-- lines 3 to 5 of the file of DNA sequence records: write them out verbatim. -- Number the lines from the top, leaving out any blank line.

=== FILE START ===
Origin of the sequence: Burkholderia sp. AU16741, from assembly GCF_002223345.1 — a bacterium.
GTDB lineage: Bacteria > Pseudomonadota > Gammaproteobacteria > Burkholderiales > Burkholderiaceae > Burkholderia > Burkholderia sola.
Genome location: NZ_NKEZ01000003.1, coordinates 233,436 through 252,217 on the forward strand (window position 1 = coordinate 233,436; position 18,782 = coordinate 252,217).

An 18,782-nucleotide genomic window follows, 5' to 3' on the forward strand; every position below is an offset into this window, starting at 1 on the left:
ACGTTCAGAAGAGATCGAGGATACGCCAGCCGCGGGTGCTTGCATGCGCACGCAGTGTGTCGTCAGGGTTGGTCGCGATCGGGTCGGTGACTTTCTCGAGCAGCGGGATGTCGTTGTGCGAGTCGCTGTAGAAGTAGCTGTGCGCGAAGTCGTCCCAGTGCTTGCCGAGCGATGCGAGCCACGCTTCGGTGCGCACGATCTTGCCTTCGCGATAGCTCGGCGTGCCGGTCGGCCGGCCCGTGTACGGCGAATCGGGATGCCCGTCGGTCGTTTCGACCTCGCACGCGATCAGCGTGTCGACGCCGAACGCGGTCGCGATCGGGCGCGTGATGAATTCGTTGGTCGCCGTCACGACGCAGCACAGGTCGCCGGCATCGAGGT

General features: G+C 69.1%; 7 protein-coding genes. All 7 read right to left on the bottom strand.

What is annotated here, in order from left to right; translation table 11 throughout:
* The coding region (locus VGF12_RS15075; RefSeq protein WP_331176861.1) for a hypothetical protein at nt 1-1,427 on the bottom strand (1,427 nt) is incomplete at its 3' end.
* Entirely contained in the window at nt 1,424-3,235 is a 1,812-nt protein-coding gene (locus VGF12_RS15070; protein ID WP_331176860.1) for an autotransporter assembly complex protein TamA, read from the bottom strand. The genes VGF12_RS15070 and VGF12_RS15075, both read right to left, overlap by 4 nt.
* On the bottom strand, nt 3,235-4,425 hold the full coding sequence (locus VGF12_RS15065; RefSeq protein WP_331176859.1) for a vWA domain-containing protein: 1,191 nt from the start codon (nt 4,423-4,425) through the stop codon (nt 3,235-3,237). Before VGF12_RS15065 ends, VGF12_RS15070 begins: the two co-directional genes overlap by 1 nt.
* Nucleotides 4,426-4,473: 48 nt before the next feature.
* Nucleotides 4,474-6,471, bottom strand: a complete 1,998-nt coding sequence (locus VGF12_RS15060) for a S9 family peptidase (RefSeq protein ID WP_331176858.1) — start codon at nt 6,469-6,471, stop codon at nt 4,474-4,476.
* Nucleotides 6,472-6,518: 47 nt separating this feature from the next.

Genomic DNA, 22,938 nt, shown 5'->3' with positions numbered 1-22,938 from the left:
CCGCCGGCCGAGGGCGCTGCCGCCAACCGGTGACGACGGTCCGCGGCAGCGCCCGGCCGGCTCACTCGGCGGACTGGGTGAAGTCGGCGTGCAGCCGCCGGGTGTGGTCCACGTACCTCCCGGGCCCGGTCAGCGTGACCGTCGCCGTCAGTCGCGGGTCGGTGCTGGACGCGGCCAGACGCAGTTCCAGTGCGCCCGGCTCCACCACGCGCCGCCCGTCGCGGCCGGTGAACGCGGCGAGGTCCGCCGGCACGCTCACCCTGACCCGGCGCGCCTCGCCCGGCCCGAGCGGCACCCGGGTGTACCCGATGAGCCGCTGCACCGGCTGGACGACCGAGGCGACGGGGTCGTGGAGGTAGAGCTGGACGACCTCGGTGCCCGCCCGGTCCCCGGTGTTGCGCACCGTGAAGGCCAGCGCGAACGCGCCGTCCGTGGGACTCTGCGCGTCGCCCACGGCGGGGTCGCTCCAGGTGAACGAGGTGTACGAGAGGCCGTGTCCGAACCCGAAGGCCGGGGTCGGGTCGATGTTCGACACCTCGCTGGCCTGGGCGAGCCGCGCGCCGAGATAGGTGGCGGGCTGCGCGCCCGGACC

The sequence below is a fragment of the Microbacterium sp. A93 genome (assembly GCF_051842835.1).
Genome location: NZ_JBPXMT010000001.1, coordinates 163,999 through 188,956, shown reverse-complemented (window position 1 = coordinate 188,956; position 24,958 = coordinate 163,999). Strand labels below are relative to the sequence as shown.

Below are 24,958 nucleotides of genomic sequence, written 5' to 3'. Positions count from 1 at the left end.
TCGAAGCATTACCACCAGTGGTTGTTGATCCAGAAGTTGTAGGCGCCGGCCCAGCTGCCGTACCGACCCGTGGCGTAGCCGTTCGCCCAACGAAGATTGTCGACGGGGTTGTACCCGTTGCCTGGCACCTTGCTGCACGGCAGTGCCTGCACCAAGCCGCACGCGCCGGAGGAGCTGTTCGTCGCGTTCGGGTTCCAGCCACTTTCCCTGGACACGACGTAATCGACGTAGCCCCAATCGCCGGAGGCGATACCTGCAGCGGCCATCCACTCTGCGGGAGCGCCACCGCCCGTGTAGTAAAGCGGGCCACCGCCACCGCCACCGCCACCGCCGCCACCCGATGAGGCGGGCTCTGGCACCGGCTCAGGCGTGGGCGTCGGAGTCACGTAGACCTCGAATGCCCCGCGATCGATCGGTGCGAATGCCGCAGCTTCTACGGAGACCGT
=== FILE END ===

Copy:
Genome location: NZ_NKEZ01000003.1, coordinates 233,436 through 252,217 on the forward strand (window position 1 = coordinate 233,436; position 18,782 = coordinate 252,217).

An 18,782-nucleotide genomic window follows, 5' to 3' on the forward strand; every position below is an offset into this window, starting at 1 on the left:
ACGTTCAGAAGAGATCGAGGATACGCCAGCCGCGGGTGCTTGCATGCGCACGCAGTGTGTCGTCAGGGTTGGTCGCGATCGGGTCGGTGACTTTCTCGAGCAGCGGGATGTCGTTGTGCGAGTCGCTGTAGAAGTAGCTGTGCGCGAAGTCGTCCCAGTGCTTGCCGAGCGATGCGAGCCACGCTTCGGTGCGCACGATCTTGCCTTCGCGATAGCTCGGCGTGCCGGTCGGCCGGCCCGTGTACGGCGAATCGGGATGCCCGTCGGTCGTTTCGACCTCGCACGCGATCAGCGTGTCGACGCCGAACGCGGTCGCGATCGGGCGCGTGATGAATTCGTTGGTCGCCGTCACGACGCAGCACAGGTCGCCGGCATCGAGGT